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For some active filter circuit I have derived the following transfer function: $$T(s) = \frac12\cdot{s^2+{1\over2R_1^2C_1^2}\over s^2+{1\over R_1C_1}s+{1\over2R_1^2C_1^2}}$$

I need to show that this circuit implements a notch filter, for which the transfer function is given in the following form: $$T(s)_\text{NF}={s^2+\omega_0^2\over s^2+{\omega_0\over Q}s+\omega_0^2}$$

It is easy to see that my transfer functions almost corresponds to the given form except for the constant factor of \$\frac12\$ before the fraction. Should I be bothered by this factor, i.e, does it influence the derived TF to be not of a notch filter TF form?

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    \$\begingroup\$ As you can see, the first function approaches a value of 1/2 for w=0 (at DC) - where as the 2nd function is unity at w=0. That is the only difference - a constant scaling factor. \$\endgroup\$ – LvW Dec 6 '14 at 16:27
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If \$\omega_0\$ equals \$\dfrac{1}{RC\sqrt2}\$ then what's the problem?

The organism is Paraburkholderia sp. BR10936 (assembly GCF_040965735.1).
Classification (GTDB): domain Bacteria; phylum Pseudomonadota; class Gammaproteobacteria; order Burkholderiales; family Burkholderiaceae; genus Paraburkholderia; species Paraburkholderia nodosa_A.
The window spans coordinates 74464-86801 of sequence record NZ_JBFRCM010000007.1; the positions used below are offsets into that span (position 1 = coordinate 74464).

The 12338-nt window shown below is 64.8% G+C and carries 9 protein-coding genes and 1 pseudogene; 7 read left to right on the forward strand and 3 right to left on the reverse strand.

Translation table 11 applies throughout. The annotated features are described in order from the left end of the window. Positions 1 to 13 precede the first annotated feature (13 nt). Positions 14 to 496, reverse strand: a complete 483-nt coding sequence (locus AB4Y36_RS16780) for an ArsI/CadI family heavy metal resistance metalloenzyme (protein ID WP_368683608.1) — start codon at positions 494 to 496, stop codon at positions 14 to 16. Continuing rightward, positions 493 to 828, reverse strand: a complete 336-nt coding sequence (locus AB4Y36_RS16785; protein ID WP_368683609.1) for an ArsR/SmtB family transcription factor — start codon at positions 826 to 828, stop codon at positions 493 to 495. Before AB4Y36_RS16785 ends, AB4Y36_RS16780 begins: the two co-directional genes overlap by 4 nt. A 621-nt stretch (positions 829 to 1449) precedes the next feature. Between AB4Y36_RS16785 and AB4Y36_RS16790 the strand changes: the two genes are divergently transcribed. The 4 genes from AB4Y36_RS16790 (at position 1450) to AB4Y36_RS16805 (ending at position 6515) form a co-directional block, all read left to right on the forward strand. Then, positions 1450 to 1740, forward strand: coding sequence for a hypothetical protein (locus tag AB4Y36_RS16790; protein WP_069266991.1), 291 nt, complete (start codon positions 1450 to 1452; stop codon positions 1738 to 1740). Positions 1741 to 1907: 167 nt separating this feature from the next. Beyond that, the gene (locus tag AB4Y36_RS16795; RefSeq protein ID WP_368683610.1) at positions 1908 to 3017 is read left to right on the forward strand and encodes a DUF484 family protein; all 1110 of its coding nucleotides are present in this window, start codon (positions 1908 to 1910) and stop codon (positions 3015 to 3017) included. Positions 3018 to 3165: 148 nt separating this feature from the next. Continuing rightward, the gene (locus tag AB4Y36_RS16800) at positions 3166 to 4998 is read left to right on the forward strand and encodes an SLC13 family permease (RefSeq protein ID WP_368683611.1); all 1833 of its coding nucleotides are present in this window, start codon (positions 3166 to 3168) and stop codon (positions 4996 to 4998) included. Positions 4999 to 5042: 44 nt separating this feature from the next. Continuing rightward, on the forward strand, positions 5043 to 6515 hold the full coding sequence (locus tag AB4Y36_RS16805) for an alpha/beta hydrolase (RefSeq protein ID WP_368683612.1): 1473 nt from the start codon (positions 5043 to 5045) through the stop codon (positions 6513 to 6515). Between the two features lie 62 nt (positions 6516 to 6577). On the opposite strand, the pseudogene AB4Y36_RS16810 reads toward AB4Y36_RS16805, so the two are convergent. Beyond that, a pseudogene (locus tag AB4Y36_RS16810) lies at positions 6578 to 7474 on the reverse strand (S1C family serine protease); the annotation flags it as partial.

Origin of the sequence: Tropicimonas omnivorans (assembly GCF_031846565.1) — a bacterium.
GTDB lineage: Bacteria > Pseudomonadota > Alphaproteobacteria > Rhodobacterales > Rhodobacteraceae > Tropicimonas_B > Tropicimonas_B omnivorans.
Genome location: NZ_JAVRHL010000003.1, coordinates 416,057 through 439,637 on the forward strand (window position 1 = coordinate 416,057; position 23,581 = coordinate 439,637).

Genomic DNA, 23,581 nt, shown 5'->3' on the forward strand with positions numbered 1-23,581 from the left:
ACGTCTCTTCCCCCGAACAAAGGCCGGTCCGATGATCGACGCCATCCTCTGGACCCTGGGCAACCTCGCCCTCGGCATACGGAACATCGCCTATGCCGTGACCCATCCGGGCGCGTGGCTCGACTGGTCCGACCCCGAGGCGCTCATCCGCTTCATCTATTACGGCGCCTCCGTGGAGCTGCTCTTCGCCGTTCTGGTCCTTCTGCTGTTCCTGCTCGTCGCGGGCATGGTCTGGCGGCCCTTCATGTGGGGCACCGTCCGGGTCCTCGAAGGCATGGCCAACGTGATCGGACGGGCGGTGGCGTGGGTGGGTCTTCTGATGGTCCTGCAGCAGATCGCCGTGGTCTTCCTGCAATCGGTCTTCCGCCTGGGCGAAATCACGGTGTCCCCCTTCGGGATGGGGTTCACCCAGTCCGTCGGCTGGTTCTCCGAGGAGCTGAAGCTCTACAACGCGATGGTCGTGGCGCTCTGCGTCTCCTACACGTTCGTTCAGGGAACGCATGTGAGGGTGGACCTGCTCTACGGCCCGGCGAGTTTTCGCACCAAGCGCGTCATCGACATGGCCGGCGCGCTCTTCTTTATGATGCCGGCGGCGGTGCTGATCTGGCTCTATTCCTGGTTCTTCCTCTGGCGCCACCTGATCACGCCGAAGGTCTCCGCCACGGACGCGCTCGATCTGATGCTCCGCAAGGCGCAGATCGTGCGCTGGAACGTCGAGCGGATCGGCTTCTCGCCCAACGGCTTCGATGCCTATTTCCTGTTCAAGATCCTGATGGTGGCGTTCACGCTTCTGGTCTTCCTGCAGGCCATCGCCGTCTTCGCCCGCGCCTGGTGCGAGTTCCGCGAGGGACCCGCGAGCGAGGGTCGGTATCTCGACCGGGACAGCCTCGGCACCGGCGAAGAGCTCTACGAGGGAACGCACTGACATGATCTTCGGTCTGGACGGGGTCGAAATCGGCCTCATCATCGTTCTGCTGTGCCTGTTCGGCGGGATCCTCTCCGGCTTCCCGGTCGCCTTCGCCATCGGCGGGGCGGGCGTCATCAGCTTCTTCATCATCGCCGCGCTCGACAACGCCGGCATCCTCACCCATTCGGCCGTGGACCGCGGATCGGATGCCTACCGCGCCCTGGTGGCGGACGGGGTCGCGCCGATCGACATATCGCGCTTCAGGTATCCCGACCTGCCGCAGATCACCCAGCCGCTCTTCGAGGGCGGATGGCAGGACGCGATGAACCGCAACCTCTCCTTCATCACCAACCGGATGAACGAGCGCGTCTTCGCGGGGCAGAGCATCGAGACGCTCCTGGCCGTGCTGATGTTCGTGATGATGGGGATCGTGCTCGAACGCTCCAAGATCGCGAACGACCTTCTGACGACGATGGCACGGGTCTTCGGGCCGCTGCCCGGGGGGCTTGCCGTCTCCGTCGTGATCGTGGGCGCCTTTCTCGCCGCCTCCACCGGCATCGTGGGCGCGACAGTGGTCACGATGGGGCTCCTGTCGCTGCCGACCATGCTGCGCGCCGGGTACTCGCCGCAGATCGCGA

This would make Q = \$\dfrac{1}{\sqrt2}\$.

It all sounds very reasonable to me. DC transfer function will be 0.5 as indicated by @LvW.

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  • \$\begingroup\$ Indeed, it all sounds reasonable, I indicated it answering to LvW's comment. Still, thanks for the answer. \$\endgroup\$ – Dmitry Kazakov Dec 6 '14 at 17:07
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I think that the constant 1/2 factor doesn't matter as much as the first order term at the denominator, \$\dfrac{1}{R_1C_1}s\$. Depending on the requirements, that might violate them.

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